The Securities and Exchange Commission is carrying out the second-largest trading suspension in agency history as it continues its "Operation Shell Expel" crackdown against the manipulation of microcap shell companies that are ripe for fraud as they lay dormant in the over-the-counter market.
The SEC has suspended trading in the securities of 61 empty shell companies that are delinquent in their public filings and seemingly no longer in business based on an analysis by the SEC's microcap fraud working group. Since microcap companies are thinly-traded, once they become dormant they have great potential to be hijacked by fraudsters who falsely hype the stock to portray it as a thriving company and coerce investors into "pump-and-dump" schemes.
In this latest review of microcap stocks nationwide using enhanced intelligence technology in the Enforcement Division's Office of Market Intelligence, the SEC identified these clearly dormant shell companies in at least 17 states and one foreign country. By suspending trading in these companies, they're obligated to provide updated financial information to prove they're still operational, essentially rendering them useless to scam artists now that they are no longer flying under the radar.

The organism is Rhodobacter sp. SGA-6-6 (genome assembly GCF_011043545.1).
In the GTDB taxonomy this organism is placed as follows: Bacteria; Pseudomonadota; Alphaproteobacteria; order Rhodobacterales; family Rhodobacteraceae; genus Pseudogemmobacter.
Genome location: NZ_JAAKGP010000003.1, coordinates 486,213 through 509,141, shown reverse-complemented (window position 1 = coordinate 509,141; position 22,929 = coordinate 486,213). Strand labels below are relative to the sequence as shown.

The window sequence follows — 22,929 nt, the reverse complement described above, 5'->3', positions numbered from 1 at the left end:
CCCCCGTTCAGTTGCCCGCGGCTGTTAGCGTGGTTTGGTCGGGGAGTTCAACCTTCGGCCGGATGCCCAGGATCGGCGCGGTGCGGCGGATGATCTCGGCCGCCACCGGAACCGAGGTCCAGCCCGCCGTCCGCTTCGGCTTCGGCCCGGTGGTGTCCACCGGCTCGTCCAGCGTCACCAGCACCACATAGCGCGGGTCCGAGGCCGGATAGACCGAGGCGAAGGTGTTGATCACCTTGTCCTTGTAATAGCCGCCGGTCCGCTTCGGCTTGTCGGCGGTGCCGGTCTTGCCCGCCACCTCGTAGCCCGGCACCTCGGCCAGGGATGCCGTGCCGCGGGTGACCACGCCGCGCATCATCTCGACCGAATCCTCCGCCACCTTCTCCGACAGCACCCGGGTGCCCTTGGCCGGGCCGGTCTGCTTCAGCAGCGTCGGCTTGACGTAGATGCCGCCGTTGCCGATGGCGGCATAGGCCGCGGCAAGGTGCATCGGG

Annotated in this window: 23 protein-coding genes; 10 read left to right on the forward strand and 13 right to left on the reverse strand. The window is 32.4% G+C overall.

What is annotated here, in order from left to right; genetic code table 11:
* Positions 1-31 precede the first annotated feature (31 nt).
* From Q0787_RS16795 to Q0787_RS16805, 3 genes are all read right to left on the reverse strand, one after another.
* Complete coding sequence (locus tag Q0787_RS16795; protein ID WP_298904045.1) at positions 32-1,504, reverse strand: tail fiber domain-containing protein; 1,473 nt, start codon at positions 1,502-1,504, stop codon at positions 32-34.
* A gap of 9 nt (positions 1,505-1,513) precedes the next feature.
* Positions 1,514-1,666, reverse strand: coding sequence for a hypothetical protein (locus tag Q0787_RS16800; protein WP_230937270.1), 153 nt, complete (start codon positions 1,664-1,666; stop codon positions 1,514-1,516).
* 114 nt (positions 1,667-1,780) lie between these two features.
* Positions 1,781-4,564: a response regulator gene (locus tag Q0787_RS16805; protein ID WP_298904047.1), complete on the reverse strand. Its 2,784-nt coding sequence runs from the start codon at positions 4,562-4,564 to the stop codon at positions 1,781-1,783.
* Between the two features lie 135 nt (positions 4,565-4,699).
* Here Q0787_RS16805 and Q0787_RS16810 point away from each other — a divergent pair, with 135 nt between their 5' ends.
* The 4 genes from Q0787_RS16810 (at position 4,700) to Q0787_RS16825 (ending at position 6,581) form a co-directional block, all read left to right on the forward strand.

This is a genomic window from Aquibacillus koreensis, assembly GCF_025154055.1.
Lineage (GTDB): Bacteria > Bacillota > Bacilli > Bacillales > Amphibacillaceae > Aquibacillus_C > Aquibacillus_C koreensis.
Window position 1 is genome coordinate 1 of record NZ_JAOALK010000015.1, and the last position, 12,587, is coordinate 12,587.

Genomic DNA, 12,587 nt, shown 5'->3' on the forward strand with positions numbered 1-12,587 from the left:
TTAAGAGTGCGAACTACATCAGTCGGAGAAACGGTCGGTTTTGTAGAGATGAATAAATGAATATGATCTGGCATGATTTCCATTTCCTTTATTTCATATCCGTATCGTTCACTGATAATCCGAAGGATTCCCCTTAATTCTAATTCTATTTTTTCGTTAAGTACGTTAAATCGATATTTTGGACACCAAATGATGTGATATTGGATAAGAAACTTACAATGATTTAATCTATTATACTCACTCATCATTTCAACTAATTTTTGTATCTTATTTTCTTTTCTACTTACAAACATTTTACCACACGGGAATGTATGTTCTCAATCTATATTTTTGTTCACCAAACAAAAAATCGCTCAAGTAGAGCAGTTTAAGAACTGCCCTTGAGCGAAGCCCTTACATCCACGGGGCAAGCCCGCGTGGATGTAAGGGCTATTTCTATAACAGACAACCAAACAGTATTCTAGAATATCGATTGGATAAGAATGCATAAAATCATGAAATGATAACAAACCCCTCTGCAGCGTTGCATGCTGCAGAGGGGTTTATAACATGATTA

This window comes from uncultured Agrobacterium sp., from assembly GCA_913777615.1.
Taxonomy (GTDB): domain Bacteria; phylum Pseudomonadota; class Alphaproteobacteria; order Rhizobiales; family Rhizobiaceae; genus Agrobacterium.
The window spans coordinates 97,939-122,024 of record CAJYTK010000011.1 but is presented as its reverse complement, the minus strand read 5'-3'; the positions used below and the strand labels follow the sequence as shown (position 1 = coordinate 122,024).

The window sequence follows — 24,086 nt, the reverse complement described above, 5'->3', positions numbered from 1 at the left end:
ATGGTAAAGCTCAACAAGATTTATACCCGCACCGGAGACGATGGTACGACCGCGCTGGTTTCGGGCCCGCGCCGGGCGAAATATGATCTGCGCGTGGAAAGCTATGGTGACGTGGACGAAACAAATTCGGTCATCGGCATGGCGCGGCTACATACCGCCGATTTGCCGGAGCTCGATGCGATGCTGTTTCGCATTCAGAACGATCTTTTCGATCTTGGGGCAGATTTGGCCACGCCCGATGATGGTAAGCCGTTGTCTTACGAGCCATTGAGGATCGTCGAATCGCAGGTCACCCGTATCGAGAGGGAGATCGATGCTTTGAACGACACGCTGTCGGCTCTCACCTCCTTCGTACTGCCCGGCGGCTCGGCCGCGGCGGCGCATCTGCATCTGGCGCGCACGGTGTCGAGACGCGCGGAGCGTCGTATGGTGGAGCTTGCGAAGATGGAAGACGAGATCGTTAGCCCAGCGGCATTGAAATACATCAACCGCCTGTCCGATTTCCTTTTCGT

"Stock manipulators crave empty shell companies that they can use to conduct pump-and-dump schemes and line their pockets with illicit trading profits by taking advantage of unsuspecting investors," says Andrew J Ceresney, co-director of the SEC's division of enforcement. "We will aggressively suspend trading in such empty shells to take away a tool of their trade and help rid our markets of fraud."
Pump-and-dump schemes are among the most common types of fraud involving empty shell companies. Perpetrators will tout a thinly-traded microcap stock through false and misleading statements about the company to the marketplace. They purchase the stock at a low price before pumping the stock price higher by creating the appearance of market activity and drawing investor interest. They dump the stock for significant profit by selling it into the market at the higher price once investors have bought in.
Through its Operation Shell Expel initiative, the SEC suspended trading in a record 379 companies in a single day last year before they could be manipulated for fraudulent activity to harm investors.
"Once a company ceases its filings and investors no longer have current information about it, there is no good reason for that empty shell to remain exposed in our public markets," says Christopher Ehrman, co-national coordinator of the SEC's microcap fraud working group. "In this initiative, we are committed to identifying unacceptable risks in the marketplace and removing them to safeguard investors."